Courtney Stevens

Program: AmeriCorps State & National

Title: Pediatric Epilepsy Resource Room Coordinator

Site: Boston Medical Center

Years in Service: 2020 - Present


What was a typical day like for you?


Each day is a little different for me. My position is with the Epilepsy Foundation New England, but my host site is Boston Medical Center and I act as a bridge between the two organizations. I act as a representative for EFNE and help connect our patients to the variety of resources that are available to them. I work 1 on 1 with children living with epilepsy to help them develop self confidence and self advocacy skills and also to help them feel more comfortable disclosing their epilepsy to others. In the evenings, I also help facilitate SHARE (Support, Hope, Advocacy, Resources, Educate) groups, which the foundation hosts as a way for people living with epilepsy to connect virtually and share their stories as well as learn more about resources that are available to them.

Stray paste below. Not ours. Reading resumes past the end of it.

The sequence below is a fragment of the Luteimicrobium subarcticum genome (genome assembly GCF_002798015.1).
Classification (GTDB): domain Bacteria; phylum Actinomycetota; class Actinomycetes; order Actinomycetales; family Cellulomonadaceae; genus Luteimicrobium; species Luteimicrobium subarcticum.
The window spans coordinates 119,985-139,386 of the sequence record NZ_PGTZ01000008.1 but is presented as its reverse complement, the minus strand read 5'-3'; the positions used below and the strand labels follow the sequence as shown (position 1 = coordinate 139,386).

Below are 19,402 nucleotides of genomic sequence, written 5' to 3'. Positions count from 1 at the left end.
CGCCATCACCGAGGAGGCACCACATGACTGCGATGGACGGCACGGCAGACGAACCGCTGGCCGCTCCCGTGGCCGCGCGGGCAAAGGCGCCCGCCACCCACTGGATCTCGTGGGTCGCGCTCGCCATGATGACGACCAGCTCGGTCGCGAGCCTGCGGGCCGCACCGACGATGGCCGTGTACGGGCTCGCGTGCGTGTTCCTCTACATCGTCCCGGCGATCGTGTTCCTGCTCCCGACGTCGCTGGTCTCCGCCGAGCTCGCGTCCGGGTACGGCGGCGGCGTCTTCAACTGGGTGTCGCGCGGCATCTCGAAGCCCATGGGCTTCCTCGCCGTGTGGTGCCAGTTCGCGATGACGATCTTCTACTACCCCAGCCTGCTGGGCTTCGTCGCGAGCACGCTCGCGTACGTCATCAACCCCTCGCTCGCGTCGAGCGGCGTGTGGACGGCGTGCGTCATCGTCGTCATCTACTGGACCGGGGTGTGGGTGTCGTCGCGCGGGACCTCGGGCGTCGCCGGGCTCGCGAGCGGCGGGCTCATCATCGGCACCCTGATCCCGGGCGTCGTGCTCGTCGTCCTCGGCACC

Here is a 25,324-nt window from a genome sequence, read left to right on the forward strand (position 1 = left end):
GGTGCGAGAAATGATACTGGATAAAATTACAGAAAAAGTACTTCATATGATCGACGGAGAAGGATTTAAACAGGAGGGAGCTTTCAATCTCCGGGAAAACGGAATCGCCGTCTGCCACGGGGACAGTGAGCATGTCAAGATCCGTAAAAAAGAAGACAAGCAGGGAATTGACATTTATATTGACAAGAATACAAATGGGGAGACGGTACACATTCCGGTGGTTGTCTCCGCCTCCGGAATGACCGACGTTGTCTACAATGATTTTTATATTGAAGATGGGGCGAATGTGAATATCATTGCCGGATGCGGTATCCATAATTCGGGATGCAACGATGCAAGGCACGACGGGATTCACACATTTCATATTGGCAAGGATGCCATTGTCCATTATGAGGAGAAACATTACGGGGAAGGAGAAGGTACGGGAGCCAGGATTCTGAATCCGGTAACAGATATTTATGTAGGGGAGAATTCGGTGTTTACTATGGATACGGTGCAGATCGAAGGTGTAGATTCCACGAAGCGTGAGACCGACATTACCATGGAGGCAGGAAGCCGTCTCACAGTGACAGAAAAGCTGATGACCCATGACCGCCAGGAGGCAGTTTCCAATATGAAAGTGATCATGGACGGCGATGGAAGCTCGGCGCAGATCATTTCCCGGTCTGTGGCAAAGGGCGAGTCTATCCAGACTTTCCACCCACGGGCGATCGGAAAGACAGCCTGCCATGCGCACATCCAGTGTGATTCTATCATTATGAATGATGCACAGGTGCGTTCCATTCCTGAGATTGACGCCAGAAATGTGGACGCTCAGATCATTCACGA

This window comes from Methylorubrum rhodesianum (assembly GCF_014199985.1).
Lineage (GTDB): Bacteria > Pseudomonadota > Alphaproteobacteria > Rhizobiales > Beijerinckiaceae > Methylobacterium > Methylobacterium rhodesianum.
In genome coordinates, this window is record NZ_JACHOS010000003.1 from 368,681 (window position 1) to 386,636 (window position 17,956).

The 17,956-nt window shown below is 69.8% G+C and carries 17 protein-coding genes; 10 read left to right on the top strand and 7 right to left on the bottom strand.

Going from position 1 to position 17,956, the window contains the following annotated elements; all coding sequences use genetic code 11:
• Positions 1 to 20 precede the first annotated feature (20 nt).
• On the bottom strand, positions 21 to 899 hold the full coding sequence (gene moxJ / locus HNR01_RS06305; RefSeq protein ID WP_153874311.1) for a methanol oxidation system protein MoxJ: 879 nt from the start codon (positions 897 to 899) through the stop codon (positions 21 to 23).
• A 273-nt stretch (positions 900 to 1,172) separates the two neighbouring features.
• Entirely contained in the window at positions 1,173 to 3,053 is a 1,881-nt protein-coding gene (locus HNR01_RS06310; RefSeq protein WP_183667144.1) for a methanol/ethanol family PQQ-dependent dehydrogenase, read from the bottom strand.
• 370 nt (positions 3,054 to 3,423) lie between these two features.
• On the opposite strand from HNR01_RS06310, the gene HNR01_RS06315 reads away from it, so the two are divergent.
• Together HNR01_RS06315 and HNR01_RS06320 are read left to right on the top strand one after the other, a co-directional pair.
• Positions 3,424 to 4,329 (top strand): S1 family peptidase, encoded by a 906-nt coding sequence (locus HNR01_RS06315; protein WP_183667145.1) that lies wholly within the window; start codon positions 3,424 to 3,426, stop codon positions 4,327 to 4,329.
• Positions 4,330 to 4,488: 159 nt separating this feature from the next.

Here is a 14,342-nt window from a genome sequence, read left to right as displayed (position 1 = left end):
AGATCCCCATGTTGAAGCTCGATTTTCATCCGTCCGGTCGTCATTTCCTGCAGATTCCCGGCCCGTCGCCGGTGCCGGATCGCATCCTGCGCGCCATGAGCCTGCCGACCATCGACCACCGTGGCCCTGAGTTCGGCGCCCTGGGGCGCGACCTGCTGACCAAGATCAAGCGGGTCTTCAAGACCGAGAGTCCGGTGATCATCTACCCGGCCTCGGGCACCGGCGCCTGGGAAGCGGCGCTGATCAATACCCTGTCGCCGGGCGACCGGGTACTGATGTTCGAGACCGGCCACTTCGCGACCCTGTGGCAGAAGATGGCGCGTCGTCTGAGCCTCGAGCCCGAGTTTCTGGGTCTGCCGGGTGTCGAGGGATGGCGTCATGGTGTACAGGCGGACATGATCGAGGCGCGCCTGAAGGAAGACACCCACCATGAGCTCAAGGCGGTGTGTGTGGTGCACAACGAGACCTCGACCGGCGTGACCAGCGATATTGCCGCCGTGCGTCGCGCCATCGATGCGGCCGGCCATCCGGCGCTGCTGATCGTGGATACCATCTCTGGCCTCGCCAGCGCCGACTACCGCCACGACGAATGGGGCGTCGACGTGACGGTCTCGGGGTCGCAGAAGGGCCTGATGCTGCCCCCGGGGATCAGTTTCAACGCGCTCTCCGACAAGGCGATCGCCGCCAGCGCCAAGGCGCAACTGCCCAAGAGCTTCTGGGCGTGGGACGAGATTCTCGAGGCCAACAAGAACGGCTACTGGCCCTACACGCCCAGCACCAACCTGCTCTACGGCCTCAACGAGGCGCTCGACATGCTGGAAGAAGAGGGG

What were the best parts?


I get to work on a podcast called Epilepsy Voices, which was created by the Telehealth Epilepsy Care Collaborative at Boston Medical Center, to showcase the stories of resilience for those living with or affected by epilepsy. Through this opportunity I’ve gotten to connect with so many people from all walks of life who have overcome numerous obstacles related to their epilepsy and the stigma that surrounds it. Now that EFNE has taken over the podcast we’ve broadened our reach all across New England and throughout the United States. It has been a pleasure to work on this team and share the stories of so many inspiring individuals.